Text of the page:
70(13) Capital cost of certain depreciable property IT349R3, Intergenerational Transfers of Farm Property on Death
70(14) Order of disposal of depreciable property IT349R3, Intergenerational Transfers of Farm Property on Death
72(1) Reserves in the year of death

IT152R3, Special reserves – Sale of land

IT154R, Special reserves

72(2) Elections by representative for reserves

IT152R3, Special reserves – Sale of land

Form T2069, Election in Respect of Amounts Not Deductible as Reserves for the Year of Death

80(2)(a), (p), (q)
Debt forgiveness rules  
104 to 107 These sections apply to the estate and the representative as if the estate was a trust where a trust arrangement is in effect  
Definition of testamentary trust
111(2) Year of death: Net capital losses IT232R3, Losses – Their Deductibility in the Loss Year or in Other Years
118.1(4), (5), (6), (7), (7.1), (8)
Gifts of property

IT226R, Gift to a charity of a residual interest in real property or an equitable interest in a trust

IT288R2, Gifts of Capital Properties to a Charity and Others

IT407R4-CONSOLID, Dispositions of Cultural Property to Designated Canadian Institutions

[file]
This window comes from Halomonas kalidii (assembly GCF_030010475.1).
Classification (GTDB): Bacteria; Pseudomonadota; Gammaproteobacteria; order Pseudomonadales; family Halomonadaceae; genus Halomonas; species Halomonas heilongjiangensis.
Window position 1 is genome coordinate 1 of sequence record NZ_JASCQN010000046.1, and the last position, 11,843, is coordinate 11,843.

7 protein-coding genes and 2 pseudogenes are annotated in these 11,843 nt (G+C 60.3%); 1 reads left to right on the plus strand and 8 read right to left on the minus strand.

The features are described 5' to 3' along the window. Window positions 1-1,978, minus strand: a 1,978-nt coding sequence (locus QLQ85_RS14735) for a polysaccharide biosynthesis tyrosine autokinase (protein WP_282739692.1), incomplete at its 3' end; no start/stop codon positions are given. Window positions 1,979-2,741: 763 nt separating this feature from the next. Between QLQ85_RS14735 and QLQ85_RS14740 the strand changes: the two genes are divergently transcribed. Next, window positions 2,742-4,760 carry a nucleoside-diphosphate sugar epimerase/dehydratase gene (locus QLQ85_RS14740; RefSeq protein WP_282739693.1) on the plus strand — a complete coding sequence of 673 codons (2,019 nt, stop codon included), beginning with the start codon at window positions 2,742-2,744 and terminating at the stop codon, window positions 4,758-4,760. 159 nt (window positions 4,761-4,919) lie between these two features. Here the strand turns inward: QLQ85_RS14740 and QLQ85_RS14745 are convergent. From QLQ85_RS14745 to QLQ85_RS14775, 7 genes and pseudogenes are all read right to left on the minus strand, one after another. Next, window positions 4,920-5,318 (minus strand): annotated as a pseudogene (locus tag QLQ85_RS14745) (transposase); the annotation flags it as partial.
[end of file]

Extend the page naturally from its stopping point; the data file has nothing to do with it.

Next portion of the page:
118.2(1), (2) Medical expenses

Income Tax Folio S1-F1-C1, Medical Expense Tax Credit

Income Tax Folio S1-F1-C2, Disability Tax Credit

Income Tax Folio S1-F1-C3, Disability Supports Deduction

Tax Guide RC4064, Disability-Related Information

122.5(1), (2) GST credit for T1s Definitions and exceptions
122.62(5) Death of cohabiting spouse or common-law partner and the child tax credit Form RC65, Marital Status Change
Filing for deceased individuals
Tax Guide T4011, Preparing Returns for Deceased Persons
Death of a partner or proprietor

IT278R2, Death of a Partner or of a Retired Partner

IT326R3, Returns of Deceased Persons as “Another Person”

159(2) Certificate before distribution

IC82-6R12, Clearance Certificate

Form TX19, Asking for a Clearance Certificate

159(3) Personal liability of the legal representative IC98-1R7, Tax Collections Policies